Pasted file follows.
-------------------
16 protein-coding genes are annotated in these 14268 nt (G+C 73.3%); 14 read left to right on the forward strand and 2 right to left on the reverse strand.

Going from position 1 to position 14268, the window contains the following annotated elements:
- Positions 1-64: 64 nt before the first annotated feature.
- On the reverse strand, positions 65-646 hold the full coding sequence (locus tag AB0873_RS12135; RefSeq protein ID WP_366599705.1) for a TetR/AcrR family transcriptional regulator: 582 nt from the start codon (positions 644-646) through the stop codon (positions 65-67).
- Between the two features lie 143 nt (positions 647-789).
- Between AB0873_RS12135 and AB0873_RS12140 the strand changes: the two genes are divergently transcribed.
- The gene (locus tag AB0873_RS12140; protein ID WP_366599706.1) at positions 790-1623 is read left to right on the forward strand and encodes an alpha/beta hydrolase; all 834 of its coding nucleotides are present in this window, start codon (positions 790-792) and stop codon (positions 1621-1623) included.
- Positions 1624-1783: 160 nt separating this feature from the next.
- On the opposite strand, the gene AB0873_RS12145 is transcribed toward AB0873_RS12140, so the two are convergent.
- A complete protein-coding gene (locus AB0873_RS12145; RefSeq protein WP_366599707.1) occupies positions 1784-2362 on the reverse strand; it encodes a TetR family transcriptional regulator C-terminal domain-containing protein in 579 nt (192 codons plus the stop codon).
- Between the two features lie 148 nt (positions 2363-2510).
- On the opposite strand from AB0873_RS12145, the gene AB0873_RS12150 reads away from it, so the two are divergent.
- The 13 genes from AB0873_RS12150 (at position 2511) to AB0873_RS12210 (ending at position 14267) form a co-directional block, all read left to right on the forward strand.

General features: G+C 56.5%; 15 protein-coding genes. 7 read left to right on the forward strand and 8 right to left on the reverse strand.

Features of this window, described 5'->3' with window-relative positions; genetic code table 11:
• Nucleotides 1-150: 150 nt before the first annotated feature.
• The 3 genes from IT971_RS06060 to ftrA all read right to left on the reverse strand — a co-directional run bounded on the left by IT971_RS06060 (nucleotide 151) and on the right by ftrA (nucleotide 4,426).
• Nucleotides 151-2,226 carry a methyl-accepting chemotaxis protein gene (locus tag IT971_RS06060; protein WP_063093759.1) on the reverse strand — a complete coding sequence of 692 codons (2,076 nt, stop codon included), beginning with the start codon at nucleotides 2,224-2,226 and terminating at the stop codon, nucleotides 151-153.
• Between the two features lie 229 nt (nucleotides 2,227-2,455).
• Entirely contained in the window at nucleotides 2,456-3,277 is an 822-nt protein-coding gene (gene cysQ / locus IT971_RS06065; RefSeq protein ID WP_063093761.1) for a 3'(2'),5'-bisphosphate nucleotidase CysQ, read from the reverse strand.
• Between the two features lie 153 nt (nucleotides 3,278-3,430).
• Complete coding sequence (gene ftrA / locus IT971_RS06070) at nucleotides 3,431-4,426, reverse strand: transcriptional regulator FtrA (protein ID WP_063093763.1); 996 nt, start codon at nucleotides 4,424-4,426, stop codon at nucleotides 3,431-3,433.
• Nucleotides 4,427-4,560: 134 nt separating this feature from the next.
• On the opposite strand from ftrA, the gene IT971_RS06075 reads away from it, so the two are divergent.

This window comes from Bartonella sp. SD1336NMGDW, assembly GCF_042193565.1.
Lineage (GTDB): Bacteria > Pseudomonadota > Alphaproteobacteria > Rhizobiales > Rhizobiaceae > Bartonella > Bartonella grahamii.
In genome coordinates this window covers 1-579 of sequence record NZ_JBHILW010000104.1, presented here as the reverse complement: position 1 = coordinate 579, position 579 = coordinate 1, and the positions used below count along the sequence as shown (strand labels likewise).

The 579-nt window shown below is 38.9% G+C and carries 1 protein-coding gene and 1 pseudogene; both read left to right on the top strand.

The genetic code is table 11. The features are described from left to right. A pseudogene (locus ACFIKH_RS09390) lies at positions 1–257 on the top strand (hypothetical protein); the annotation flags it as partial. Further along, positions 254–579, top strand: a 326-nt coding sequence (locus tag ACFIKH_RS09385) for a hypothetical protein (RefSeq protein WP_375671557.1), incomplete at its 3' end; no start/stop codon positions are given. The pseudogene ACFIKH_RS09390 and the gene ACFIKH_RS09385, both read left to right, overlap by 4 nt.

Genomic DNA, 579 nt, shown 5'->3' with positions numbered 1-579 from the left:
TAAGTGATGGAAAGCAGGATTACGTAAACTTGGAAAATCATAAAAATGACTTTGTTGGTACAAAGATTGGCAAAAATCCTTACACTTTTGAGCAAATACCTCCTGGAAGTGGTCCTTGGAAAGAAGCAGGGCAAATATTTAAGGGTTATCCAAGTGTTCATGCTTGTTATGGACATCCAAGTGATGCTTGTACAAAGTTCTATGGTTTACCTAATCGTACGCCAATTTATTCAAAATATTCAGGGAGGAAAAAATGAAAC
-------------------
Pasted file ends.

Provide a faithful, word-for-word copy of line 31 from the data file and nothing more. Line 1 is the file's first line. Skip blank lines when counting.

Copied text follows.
TAAGTGATGGAAAGCAGGATTACGTAAACTTGGAAAATCATAAAAATGACTTTGTTGGTACAAAGATTGGCAAAAATCCTTACACTTTTGAGCAAATACCTCCTGGAAGTGGTCCTTGGAAAGAAGCAGGGCAAATATTTAAGGGTTATCCAAGTGTTCATGCTTGTTATGGACATCCAAGTGATGCTTGTACAAAGTTCTATGGTTTACCTAATCGTACGCCAATTTATTCAAAATATTCAGGGAGGAAAAAATGAAAC